If you're interested in learning more about Paganism is an incredible starting resource. Patti Wigington really knows her stuff and she even has an article on Pagans and Polyamory. For more advanced information check out the Pagan portal over at

Update: I'll be adding basics, intermediate, and advances labels to content so readers can find an identity they want to learn about and read from their own individual level of understanding

Friday, January 25, 2013

Polywhaty What?

So it's finally happened. I have a blog. This is that fantastic moments in every modern activist's life where they start telling people they feel ways about things.

Twitter has been a fantastic resource, helping me to learn from more established activists in real time and keep up with major issues, but (character limit reached) it has an obvious drawback for larger blocks of content. Facebook doesn't have a character limit but I'm left with a limited pool of people to discuss issues with. I was warned away from Tumblr as if I had suggested poking a bear with a stick covered in meat. Now I've finally settled on a location and a format and I'm ready to begin for real.

So who am I? What is a Polyamorous Pagan and how does that differ from either of those things alone? Why do I suddenly have a blog?

For the purposes of this blog I'm a collection of identities attempting to express their connection to one another. I'm an eclectic polytheistic Pagan exploring multiple mythologies, learning to energy work, and engaging with city spirits.I'm a currently-single Polyamorist and self identified Queer. I'm a Socialist in theory, looking for a praxis I can get behind. I'm a cis-male but I like to present androgynously. I'm a student, an amateur novel writer, an activist. Most importantly I'm all of these things at the same time, trying to remain a single coherent idea.

The reason I want to blog is because I've spent a lot of time reading Pagan blogs and Polyamorist blogs without seeing the content that makes a sustained connection between those identities, and others that I myself have managed to experience simultaneously. I've been inspired by P. Sufenas Virius Lupus tying together Queer identity with Paganism in a way that helped me to make the same leap, Crystal Blanton and Nadirah Adeye from Daughters of Eve exposing the invisibilization and  marginalization of women of color by the larger Pagan community and demanding better, and the Poly & series by Modern Poly. I think a new voice is necessary not only to speak on these numerous groups and movements individually, but also to bridge the gap between them and show what they have to gain from one another. So I will be commenting on issues relevant to Paganism, or Socialism, or the Queer/LGBTQQIAAPP (and I'll be covering acronyms extensively) community, or Polyamory as distinct from Queer, but also how they connect to one another and to other communities and other movements.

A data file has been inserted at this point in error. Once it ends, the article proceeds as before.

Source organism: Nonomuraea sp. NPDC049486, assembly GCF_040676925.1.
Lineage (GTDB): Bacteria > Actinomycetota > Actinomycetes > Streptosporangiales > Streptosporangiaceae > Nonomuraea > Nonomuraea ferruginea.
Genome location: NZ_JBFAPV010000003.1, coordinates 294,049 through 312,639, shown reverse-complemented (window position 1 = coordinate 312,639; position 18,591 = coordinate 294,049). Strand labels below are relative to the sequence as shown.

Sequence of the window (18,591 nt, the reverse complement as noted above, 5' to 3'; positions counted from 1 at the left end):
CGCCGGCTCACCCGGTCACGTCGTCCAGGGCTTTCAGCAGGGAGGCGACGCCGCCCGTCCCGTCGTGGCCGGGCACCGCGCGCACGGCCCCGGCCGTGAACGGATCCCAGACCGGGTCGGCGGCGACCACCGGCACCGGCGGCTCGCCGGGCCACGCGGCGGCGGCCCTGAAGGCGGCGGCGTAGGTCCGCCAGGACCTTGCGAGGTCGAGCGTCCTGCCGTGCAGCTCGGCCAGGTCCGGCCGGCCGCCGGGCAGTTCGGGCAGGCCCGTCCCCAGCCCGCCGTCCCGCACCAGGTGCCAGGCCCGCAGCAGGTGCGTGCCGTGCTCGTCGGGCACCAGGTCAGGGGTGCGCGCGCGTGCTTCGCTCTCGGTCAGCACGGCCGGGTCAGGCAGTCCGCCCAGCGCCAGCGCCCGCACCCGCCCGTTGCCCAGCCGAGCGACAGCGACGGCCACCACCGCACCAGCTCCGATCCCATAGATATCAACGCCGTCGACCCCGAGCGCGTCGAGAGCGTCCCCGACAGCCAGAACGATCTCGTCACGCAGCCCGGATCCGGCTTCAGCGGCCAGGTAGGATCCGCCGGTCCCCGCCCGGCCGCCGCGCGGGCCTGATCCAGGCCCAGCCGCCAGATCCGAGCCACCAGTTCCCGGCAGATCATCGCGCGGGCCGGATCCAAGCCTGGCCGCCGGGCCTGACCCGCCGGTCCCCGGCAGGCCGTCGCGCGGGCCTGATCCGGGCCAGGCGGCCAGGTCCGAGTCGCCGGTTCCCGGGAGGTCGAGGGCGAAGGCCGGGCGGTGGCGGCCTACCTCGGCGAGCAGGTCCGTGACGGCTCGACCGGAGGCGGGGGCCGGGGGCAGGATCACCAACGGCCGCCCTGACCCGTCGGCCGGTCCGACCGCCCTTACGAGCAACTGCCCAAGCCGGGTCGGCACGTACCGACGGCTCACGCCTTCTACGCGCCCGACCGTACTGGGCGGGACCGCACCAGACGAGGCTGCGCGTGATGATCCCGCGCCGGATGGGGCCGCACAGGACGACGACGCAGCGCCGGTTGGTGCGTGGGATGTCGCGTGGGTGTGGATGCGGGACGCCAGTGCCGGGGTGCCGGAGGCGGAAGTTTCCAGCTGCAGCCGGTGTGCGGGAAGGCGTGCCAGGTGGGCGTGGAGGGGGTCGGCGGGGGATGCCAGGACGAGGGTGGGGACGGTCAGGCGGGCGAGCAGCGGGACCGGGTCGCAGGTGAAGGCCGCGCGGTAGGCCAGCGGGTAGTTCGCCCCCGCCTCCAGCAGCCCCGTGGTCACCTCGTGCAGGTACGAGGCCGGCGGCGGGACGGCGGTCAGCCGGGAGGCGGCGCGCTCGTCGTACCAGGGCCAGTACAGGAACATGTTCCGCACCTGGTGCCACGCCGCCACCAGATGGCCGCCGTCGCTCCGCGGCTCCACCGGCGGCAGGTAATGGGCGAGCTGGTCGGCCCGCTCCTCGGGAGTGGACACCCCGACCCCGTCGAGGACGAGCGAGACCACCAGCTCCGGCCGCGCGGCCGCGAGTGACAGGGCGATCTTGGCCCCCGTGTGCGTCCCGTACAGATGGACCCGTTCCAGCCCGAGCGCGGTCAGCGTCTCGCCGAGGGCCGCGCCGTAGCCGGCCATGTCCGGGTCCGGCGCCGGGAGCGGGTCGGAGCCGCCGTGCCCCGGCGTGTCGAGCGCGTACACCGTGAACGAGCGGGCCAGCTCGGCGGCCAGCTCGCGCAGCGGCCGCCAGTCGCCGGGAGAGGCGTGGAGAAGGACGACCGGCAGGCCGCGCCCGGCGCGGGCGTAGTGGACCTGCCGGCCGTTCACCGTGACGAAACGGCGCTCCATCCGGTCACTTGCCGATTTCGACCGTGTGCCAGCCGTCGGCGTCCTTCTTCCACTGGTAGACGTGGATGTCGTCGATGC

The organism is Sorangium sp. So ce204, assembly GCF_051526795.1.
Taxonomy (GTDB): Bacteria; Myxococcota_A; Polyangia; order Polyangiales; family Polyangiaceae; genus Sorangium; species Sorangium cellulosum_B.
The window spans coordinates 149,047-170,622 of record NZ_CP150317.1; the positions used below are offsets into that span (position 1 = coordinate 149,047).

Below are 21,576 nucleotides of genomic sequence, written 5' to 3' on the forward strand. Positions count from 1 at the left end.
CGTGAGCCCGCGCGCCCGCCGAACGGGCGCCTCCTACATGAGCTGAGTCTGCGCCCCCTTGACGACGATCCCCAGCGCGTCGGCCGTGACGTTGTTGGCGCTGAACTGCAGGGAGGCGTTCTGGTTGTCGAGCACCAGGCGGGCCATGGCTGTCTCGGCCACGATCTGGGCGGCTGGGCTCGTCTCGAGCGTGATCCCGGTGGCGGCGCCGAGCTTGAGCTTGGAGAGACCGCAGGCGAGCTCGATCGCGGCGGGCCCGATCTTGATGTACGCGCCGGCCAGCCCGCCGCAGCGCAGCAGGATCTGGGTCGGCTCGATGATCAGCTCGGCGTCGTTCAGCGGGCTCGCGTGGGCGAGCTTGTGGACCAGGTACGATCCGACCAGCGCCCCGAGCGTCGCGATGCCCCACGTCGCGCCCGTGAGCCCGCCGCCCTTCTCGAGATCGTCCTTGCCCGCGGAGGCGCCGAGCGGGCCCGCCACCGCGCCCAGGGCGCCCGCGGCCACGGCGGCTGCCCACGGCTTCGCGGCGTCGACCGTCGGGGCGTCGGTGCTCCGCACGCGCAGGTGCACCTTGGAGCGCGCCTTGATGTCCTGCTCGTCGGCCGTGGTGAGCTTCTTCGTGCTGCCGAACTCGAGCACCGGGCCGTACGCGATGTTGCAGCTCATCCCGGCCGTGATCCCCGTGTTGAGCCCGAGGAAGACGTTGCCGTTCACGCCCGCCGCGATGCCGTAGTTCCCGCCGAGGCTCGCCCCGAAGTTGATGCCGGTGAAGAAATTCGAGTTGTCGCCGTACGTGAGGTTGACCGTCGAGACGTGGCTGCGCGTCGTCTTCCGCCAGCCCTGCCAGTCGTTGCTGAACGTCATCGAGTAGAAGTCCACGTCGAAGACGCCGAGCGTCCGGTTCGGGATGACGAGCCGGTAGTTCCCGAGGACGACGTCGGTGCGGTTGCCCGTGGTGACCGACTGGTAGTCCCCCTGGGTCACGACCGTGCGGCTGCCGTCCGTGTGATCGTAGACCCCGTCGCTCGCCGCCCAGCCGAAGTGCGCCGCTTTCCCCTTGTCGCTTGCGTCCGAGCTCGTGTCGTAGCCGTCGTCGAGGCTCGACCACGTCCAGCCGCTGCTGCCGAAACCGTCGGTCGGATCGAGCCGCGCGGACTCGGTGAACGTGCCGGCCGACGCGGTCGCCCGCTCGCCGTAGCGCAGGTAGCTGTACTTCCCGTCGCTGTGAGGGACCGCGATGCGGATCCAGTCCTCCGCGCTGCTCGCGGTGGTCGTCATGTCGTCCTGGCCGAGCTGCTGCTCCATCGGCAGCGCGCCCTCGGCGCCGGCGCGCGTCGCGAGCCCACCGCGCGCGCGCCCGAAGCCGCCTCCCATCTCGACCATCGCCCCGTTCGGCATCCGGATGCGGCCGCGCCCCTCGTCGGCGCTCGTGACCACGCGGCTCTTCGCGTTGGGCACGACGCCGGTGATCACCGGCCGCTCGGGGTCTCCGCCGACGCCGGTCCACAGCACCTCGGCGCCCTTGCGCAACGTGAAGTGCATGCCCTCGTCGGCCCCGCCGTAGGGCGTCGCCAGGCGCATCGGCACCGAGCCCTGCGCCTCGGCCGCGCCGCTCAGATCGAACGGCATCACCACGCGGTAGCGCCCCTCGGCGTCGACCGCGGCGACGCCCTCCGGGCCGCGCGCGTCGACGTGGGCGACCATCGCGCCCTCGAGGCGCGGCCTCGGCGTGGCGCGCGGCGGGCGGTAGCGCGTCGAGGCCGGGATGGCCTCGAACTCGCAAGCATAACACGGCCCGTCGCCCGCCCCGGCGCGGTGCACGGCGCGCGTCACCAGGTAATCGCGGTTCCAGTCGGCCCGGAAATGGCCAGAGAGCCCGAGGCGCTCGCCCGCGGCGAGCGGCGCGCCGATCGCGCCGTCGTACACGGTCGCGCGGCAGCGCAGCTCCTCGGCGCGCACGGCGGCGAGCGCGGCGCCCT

My plan is to start my blog with a series of "what is..?" posts to help explain some of the terms I've already used. I can't provide a perfect definition of some (greater minds than I are arguing about what Pagan covers even as you read this) but I can explain what each identity has meant in my life and give some broader background for people entirely new to the terms. Following that I'll attempt to tie them together and show how neatly they can fit that way. Stuck between these posts and following indefinitely after will be posts on individual issues, ideas, or replies to other articles.

Ideally I'll even be able to keep things interesting.